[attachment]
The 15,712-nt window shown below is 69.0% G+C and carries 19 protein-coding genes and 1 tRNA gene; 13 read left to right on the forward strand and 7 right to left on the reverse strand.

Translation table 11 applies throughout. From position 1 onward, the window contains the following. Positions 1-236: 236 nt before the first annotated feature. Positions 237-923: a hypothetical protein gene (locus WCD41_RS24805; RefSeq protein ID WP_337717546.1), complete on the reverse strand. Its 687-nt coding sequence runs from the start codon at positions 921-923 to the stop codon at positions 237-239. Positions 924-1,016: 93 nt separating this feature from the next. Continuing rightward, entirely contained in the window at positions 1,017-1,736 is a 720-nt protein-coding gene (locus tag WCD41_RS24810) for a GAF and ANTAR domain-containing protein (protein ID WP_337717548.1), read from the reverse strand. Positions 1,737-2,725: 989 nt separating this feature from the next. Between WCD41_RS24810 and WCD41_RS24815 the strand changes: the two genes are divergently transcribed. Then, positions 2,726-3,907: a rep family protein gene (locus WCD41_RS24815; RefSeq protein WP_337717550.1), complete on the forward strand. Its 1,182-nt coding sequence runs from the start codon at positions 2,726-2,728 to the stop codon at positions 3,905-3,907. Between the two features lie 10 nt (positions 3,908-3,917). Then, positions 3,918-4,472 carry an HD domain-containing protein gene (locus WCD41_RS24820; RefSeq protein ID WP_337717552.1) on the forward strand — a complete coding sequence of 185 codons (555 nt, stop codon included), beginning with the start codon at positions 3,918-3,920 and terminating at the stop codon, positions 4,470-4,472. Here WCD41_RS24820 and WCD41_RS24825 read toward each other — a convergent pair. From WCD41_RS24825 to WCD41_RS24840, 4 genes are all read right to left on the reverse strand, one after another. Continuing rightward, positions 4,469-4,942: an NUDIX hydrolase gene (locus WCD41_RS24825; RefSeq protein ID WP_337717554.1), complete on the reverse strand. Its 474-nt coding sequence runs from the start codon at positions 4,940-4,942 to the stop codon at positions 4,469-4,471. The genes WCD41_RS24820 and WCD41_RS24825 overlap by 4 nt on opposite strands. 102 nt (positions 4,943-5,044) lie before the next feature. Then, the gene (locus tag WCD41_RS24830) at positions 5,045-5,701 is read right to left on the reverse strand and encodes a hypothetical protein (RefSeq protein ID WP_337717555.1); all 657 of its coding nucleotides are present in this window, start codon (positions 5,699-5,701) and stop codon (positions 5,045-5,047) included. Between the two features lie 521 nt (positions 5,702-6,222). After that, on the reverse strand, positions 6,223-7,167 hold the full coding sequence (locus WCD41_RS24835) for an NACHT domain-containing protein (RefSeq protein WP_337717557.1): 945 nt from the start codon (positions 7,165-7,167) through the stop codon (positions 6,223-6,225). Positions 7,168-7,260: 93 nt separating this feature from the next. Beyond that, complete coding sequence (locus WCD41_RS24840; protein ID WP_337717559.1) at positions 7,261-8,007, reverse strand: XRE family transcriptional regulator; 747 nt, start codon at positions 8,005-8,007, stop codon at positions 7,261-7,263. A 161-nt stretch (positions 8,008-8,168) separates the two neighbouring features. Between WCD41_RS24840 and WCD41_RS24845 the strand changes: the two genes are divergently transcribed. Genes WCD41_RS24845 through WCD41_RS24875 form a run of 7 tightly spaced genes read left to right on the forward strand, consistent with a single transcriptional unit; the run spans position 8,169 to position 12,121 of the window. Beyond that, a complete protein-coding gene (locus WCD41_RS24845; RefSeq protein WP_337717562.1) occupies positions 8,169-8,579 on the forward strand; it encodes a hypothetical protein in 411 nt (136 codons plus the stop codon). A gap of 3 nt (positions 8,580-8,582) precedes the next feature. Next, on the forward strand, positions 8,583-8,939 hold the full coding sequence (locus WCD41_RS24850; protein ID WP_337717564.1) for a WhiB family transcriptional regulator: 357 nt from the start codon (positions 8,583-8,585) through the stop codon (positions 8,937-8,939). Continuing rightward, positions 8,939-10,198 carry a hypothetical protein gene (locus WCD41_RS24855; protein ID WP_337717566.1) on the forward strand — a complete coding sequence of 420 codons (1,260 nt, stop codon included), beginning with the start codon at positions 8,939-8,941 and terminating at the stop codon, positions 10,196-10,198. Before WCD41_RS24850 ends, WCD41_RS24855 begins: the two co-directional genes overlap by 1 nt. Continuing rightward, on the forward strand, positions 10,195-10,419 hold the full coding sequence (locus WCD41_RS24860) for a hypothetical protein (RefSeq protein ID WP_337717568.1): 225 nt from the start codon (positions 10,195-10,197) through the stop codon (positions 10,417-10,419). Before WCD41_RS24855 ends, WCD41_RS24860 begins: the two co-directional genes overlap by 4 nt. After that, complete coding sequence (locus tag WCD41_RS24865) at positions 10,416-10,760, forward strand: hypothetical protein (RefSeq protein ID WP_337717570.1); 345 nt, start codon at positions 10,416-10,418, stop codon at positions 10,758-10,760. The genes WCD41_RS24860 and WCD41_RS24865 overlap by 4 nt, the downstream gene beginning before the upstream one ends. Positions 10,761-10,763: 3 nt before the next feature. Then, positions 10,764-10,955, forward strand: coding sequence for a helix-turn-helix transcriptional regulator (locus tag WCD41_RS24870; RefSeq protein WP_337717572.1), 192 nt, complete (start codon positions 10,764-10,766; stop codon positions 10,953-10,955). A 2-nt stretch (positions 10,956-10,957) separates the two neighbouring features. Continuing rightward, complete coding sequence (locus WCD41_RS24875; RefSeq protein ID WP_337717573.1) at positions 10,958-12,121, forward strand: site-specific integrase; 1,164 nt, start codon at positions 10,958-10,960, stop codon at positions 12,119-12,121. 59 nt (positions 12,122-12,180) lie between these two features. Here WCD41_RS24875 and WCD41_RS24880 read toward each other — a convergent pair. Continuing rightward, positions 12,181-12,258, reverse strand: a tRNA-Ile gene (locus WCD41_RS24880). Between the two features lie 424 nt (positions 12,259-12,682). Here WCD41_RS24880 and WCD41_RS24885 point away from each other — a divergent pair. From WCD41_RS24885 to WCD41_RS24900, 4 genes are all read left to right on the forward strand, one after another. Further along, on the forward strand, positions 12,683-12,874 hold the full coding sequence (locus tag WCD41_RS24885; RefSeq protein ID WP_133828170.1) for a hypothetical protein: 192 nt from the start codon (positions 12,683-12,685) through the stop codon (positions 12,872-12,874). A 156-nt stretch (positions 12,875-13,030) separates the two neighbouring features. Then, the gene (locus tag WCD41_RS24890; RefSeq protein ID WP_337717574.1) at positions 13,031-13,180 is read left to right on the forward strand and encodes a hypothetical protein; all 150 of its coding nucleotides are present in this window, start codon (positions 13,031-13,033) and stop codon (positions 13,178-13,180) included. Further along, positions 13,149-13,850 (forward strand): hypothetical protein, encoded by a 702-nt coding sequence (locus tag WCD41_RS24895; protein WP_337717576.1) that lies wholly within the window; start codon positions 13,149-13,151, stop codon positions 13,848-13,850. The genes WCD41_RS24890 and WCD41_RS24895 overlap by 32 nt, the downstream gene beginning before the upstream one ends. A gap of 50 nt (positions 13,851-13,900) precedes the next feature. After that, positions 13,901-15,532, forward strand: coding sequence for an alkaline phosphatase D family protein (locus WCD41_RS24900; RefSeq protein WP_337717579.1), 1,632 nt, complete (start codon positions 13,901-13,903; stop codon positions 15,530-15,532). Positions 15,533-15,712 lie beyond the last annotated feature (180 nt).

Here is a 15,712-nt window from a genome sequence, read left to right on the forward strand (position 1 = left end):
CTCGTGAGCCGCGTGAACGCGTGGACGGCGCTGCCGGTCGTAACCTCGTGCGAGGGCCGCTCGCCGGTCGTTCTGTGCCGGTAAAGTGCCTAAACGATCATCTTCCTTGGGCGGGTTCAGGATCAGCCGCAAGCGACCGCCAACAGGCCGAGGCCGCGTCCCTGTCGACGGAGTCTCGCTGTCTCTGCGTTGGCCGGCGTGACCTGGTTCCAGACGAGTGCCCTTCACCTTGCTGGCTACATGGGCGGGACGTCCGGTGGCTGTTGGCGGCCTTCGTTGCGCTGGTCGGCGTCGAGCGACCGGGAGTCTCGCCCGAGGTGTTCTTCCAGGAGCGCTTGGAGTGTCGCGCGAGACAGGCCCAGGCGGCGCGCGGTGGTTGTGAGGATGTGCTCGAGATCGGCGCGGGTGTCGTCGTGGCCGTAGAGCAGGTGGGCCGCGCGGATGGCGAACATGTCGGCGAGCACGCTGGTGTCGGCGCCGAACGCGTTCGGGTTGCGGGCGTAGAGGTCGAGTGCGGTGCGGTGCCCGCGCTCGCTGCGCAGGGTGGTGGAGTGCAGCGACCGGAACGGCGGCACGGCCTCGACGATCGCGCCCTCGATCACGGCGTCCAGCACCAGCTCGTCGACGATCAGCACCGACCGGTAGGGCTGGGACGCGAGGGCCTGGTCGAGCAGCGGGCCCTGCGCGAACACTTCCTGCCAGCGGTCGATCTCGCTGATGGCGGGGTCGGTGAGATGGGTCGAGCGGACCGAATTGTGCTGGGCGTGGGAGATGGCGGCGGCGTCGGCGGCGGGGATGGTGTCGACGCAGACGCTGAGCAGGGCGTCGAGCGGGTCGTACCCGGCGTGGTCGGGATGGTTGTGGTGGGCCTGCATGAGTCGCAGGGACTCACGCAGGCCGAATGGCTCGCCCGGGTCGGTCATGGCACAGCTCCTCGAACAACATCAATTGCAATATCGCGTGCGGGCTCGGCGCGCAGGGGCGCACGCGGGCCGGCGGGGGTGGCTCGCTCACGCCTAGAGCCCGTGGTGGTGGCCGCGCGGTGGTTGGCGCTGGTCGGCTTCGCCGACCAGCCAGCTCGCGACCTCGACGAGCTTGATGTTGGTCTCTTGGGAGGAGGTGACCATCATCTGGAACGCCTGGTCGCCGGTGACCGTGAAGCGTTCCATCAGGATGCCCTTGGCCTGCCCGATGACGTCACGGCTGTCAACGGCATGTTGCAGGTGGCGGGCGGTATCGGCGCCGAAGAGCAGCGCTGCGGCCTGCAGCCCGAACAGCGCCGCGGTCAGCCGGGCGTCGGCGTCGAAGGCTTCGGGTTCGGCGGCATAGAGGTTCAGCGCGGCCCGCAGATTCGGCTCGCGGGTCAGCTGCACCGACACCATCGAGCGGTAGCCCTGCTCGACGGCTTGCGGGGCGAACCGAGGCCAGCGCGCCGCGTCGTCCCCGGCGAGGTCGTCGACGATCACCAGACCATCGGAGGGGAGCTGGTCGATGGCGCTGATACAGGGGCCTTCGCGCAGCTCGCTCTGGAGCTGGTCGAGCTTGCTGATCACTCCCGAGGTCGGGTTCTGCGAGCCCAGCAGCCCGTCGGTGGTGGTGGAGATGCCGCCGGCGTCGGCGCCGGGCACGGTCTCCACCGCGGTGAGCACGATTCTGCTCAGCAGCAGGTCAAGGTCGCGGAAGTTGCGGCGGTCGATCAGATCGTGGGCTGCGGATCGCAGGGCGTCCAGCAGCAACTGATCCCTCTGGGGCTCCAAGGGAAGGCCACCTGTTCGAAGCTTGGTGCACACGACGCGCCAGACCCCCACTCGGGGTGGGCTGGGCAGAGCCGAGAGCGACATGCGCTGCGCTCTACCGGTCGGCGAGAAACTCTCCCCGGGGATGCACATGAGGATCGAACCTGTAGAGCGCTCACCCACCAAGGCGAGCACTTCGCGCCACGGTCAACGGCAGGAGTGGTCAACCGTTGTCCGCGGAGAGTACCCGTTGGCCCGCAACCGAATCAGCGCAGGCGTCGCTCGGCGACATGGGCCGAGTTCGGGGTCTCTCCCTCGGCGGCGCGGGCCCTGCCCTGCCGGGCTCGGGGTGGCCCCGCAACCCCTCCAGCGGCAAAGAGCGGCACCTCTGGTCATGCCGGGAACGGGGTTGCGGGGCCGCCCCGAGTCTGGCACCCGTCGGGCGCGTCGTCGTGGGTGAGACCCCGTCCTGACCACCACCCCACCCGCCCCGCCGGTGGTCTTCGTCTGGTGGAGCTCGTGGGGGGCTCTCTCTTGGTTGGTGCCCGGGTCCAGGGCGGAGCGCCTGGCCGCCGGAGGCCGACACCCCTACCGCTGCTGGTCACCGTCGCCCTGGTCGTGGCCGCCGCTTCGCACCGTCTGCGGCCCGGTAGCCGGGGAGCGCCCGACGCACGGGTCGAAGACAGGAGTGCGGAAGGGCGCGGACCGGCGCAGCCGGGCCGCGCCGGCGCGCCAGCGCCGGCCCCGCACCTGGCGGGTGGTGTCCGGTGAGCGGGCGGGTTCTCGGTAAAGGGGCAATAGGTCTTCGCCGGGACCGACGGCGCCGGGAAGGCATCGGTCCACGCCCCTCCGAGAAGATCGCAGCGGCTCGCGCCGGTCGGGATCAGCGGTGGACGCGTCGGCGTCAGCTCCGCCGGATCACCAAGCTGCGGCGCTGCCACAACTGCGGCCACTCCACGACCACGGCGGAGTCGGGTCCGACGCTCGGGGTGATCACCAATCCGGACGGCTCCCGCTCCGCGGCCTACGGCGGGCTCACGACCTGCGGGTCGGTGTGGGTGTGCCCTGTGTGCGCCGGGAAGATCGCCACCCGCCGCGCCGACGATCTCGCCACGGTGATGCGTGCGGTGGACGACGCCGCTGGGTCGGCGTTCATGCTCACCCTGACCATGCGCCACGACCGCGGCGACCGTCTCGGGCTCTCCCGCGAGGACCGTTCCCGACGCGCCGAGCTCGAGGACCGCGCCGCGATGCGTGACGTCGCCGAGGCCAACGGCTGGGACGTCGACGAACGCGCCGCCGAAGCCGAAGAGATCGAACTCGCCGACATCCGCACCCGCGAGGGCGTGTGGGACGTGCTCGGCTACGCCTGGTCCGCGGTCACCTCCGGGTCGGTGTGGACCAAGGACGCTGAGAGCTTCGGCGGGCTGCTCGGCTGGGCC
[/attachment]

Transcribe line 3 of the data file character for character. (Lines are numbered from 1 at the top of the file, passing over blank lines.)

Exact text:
Here is a 15,712-nt window from a genome sequence, read left to right on the forward strand (position 1 = left end):